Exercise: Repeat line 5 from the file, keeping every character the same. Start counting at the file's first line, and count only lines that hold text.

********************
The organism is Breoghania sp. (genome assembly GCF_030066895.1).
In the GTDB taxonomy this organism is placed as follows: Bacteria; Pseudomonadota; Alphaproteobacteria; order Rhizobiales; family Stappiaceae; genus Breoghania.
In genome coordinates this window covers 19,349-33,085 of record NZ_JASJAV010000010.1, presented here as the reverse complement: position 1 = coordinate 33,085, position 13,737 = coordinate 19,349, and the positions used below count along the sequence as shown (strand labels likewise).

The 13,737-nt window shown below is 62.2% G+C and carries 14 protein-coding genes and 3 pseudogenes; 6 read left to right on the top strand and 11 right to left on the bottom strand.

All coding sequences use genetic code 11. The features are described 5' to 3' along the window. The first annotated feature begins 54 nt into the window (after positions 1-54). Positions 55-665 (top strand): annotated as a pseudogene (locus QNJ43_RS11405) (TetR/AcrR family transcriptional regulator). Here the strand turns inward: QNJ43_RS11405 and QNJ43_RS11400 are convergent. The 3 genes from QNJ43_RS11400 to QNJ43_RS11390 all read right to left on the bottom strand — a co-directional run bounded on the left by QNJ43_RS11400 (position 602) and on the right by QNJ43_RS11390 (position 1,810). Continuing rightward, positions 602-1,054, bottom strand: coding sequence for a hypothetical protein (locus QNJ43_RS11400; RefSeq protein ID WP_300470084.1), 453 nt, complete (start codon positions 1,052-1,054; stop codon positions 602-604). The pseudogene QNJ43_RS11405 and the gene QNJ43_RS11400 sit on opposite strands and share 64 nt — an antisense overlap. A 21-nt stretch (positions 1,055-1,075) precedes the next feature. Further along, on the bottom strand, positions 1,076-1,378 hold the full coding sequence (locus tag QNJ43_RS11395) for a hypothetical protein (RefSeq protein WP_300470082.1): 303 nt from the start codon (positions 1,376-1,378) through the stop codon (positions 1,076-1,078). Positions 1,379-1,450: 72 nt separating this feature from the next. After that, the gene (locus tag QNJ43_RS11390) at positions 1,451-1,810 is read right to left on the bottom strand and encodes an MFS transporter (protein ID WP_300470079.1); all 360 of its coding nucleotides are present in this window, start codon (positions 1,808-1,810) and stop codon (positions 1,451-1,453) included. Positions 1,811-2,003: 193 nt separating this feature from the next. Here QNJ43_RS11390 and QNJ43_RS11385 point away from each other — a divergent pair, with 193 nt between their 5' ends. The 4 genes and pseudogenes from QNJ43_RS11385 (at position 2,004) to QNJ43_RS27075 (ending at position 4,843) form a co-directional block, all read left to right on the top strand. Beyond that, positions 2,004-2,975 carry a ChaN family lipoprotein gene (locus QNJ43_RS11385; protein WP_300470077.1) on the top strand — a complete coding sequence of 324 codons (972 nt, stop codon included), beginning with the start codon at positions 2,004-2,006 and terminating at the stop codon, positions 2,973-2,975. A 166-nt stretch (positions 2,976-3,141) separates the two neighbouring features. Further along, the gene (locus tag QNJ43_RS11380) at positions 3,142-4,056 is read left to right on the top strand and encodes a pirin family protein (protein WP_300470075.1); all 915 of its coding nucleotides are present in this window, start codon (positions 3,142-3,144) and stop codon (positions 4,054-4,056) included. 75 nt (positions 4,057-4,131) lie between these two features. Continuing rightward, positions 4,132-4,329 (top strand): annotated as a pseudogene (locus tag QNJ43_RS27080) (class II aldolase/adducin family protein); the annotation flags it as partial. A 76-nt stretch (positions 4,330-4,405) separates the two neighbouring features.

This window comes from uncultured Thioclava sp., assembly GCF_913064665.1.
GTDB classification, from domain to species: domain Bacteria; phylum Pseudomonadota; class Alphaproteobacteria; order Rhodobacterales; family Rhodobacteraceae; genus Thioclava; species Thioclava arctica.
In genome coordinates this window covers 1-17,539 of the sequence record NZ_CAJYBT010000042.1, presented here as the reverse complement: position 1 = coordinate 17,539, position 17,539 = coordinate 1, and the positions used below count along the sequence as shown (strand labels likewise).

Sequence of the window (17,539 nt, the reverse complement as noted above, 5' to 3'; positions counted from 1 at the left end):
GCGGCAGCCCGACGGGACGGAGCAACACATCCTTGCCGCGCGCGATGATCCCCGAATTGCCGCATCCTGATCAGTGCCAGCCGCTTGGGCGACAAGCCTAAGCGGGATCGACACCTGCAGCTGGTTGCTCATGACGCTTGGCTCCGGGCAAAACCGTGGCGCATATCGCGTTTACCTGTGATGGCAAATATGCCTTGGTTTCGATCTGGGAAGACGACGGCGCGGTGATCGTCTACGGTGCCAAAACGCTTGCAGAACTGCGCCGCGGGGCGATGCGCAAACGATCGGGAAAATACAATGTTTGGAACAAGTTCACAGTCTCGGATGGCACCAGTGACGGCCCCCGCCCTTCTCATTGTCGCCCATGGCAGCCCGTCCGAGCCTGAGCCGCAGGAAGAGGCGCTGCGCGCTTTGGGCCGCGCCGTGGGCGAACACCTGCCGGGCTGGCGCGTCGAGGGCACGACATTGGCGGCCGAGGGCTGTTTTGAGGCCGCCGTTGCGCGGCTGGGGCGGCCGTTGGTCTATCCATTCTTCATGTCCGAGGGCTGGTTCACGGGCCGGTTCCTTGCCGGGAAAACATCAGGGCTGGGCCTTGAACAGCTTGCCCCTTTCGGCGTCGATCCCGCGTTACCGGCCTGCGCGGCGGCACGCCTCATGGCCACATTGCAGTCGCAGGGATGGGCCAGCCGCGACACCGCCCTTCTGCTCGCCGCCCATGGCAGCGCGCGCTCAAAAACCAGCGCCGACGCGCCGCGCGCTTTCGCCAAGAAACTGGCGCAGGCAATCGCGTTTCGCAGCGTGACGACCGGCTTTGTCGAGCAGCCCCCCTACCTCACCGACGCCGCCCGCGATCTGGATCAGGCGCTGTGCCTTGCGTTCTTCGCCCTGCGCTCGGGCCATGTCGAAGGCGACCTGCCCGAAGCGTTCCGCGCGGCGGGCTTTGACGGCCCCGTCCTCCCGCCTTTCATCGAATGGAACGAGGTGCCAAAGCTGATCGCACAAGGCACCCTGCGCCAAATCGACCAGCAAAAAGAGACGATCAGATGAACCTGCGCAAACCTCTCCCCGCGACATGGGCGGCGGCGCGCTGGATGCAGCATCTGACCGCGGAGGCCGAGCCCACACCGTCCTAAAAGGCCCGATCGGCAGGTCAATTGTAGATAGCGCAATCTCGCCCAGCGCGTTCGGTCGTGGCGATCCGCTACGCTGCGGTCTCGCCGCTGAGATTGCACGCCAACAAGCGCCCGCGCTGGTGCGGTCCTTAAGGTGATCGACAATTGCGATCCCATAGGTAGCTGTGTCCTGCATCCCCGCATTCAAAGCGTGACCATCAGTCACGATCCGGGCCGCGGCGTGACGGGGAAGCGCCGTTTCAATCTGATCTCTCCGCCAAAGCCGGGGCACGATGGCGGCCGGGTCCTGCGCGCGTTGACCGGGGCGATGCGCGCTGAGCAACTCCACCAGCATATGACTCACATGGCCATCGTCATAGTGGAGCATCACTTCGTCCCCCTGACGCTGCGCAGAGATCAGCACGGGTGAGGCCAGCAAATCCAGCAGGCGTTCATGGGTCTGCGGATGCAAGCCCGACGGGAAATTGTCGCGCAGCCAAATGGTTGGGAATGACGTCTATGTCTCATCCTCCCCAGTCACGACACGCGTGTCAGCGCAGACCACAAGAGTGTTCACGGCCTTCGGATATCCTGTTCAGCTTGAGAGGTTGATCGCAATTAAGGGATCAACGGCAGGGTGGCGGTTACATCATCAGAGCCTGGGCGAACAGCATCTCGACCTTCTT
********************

All coding sequences use genetic code 11. The features are described 5' to 3' along the window. The first annotated feature begins 54 nt into the window (after positions 1-54). Positions 55-665 (top strand): annotated as a pseudogene (locus QNJ43_RS11405) (TetR/AcrR family transcriptional regulator). Here the strand turns inward: QNJ43_RS11405 and QNJ43_RS11400 are convergent. The 3 genes from QNJ43_RS11400 to QNJ43_RS11390 all read right to left on the bottom strand — a co-directional run bounded on the left by QNJ43_RS11400 (position 602) and on the right by QNJ43_RS11390 (position 1,810). Continuing rightward, positions 602-1,054, bottom strand: coding sequence for a hypothetical protein (locus QNJ43_RS11400; RefSeq protein ID WP_300470084.1), 453 nt, complete (start codon positions 1,052-1,054; stop codon positions 602-604). The pseudogene QNJ43_RS11405 and the gene QNJ43_RS11400 sit on opposite strands and share 64 nt — an antisense overlap. A 21-nt stretch (positions 1,055-1,075) precedes the next feature. Further along, on the bottom strand, positions 1,076-1,378 hold the full coding sequence (locus tag QNJ43_RS11395) for a hypothetical protein (RefSeq protein WP_300470082.1): 303 nt from the start codon (positions 1,376-1,378) through the stop codon (positions 1,076-1,078). Positions 1,379-1,450: 72 nt separating this feature from the next. After that, the gene (locus tag QNJ43_RS11390) at positions 1,451-1,810 is read right to left on the bottom strand and encodes an MFS transporter (protein ID WP_300470079.1); all 360 of its coding nucleotides are present in this window, start codon (positions 1,808-1,810) and stop codon (positions 1,451-1,453) included. Positions 1,811-2,003: 193 nt separating this feature from the next. Here QNJ43_RS11390 and QNJ43_RS11385 point away from each other — a divergent pair, with 193 nt between their 5' ends. The 4 genes and pseudogenes from QNJ43_RS11385 (at position 2,004) to QNJ43_RS27075 (ending at position 4,843) form a co-directional block, all read left to right on the top strand. Beyond that, positions 2,004-2,975 carry a ChaN family lipoprotein gene (locus QNJ43_RS11385; protein WP_300470077.1) on the top strand — a complete coding sequence of 324 codons (972 nt, stop codon included), beginning with the start codon at positions 2,004-2,006 and terminating at the stop codon, positions 2,973-2,975. A 166-nt stretch (positions 2,976-3,141) separates the two neighbouring features. Further along, the gene (locus tag QNJ43_RS11380) at positions 3,142-4,056 is read left to right on the top strand and encodes a pirin family protein (protein WP_300470075.1); all 915 of its coding nucleotides are present in this window, start codon (positions 3,142-3,144) and stop codon (positions 4,054-4,056) included. 75 nt (positions 4,057-4,131) lie between these two features. Continuing rightward, positions 4,132-4,329 (top strand): annotated as a pseudogene (locus tag QNJ43_RS27080) (class II aldolase/adducin family protein); the annotation flags it as partial. A 76-nt stretch (positions 4,330-4,405) separates the two neighbouring features.